Indie Dev Cancels PAX East Booth Over Security Concerns

Indie Dev Cancels PAX East Booth Over Security Concerns

Giant Spacekat, developers of space adventure game Revolution 60, announced this week they cancelled PAX East booth space due to safety concerns. The studio has since spoken with PAX organisers and responded to criticism over the fact that its head of development, Brianna Wu, still deciding to attend PAX East and appear on several panels.

In an online statement earlier this week, she said she was concerned “due to a concern that in a crowd of such a volume expected at Pax, the safety of our team can not be guaranteed.”

Wu has been feuding with members of the Gamergate movement for months and has blamed some of them for online threats of violence last fall. (Gamergate is, of course, an amorphous movement, and, as we’ve reported before, members of that same movement have condemned harassment against Wu.) She’s most recently raised alarm about an individual who appeared to sympathise with Gamergate and made videos threatening violence against her while wielding a knife. In a statement released by Giant Spacekat on Wednesday said backing off from PAX East was a group decision, based on previous threats and the idea of thousands of attendees being on the show floor at one time.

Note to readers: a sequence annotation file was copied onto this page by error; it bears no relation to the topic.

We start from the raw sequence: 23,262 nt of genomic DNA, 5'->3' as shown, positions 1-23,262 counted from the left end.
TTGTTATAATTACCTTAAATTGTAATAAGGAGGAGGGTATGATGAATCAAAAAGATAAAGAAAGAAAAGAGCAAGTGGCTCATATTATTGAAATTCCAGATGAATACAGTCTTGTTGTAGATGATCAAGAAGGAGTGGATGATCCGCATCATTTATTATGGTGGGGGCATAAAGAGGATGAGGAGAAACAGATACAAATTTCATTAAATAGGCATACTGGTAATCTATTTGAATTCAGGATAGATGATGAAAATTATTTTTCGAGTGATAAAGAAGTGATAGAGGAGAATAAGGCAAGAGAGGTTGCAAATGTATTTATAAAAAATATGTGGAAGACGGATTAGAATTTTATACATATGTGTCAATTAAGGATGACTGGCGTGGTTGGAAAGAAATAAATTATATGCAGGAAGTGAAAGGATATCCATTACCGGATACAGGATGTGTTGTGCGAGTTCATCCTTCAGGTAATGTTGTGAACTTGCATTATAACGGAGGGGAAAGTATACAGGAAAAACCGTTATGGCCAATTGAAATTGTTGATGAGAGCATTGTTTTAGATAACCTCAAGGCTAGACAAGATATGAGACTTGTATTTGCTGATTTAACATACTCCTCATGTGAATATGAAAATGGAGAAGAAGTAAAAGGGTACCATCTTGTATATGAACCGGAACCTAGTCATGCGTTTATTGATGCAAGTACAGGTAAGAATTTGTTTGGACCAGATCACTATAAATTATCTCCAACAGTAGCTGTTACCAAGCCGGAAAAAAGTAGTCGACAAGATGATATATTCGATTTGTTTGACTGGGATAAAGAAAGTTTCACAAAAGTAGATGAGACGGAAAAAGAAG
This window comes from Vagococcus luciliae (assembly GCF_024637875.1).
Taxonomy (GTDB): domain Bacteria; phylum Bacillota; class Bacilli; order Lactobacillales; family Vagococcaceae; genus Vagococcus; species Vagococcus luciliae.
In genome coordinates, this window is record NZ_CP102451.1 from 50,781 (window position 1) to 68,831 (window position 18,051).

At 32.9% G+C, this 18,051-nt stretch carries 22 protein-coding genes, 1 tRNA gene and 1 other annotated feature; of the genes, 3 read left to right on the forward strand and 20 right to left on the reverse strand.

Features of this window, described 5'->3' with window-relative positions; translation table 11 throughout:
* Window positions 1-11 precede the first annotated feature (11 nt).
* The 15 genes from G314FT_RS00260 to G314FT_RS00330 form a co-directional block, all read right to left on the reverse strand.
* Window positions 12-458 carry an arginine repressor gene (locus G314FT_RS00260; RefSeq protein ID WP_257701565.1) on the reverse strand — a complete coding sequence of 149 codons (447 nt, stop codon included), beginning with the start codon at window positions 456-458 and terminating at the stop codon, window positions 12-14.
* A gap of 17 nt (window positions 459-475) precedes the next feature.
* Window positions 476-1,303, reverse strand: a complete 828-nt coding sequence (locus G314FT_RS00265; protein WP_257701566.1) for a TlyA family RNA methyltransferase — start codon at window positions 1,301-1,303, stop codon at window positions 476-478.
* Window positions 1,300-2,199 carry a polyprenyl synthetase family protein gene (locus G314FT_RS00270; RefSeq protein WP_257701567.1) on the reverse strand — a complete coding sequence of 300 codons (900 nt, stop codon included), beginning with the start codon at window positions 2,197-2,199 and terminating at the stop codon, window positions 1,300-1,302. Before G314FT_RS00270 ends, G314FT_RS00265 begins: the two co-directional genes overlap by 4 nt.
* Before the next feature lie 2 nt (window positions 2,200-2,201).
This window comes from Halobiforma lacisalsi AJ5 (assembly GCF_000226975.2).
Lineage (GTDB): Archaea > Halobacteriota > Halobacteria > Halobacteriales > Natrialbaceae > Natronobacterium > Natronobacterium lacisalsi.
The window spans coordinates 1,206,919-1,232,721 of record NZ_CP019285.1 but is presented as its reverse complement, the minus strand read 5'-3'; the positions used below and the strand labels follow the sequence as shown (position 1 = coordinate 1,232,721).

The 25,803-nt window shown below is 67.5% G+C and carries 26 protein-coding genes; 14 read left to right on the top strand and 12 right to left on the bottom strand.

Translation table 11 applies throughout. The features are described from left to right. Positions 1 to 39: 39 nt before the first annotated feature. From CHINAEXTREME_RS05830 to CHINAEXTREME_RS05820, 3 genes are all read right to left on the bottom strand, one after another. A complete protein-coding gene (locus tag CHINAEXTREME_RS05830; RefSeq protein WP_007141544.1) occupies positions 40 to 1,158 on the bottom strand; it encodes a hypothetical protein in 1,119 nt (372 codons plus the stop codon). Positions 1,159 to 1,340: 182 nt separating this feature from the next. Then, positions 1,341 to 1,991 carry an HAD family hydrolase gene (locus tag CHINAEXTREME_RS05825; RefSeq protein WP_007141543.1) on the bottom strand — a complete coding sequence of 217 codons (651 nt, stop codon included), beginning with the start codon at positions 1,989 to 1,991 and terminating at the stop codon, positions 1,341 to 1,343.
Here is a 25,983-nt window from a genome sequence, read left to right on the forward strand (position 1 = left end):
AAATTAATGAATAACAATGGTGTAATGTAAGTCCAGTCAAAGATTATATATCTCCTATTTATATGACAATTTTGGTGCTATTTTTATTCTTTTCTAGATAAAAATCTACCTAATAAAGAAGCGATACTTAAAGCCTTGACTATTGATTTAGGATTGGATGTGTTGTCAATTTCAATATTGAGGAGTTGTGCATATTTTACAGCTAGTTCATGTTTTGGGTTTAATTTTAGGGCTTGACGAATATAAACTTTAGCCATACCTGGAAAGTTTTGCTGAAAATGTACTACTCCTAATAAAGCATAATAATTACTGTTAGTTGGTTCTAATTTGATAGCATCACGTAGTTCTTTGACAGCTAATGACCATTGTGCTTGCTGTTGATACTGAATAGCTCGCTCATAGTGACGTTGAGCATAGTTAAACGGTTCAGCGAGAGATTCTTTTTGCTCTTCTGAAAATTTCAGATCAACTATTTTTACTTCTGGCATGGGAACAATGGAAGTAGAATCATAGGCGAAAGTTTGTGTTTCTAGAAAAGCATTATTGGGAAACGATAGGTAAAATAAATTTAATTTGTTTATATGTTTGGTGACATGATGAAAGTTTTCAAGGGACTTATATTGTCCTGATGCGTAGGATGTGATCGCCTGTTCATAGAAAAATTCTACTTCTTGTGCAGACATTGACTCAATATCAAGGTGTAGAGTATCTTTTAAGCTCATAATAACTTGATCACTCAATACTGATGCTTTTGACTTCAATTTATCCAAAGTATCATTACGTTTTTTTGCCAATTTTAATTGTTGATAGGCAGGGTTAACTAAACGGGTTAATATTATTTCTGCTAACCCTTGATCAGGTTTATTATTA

“I cannot and will not make that choice for the people I work with,” said Wu. “After talking to them, I made the decision to prioritise the safety of Giant Spacekat’s employees. Specifically, we have chosen to withdraw our presence from the Pax East 2015 Expo Hall, due to a concern that in a crowd of such a volume expected at Pax, the safety of our team can not be guaranteed.”

The company expects it won’t have to pay for the booth space, despite the late cancellation.

Wu told me she tried to contact the organisers of PAX three times prior to cancelling, specifically to discuss concerns over an attendee being able to sneak a knife into the event.

Though Giant Spacekat would no longer have booth space at PAX East, Wu still planned to show up at various panels and potentially take meetings in or around the event. This has raised questions as to Wu’s intentions. She’s been an outspoken critic of the movement and been charged by some as using harassment against her for publicity. She responded to criticisms about continuing to attend the event through another blog post on Thursday:

“She’s attending her panels anyway!”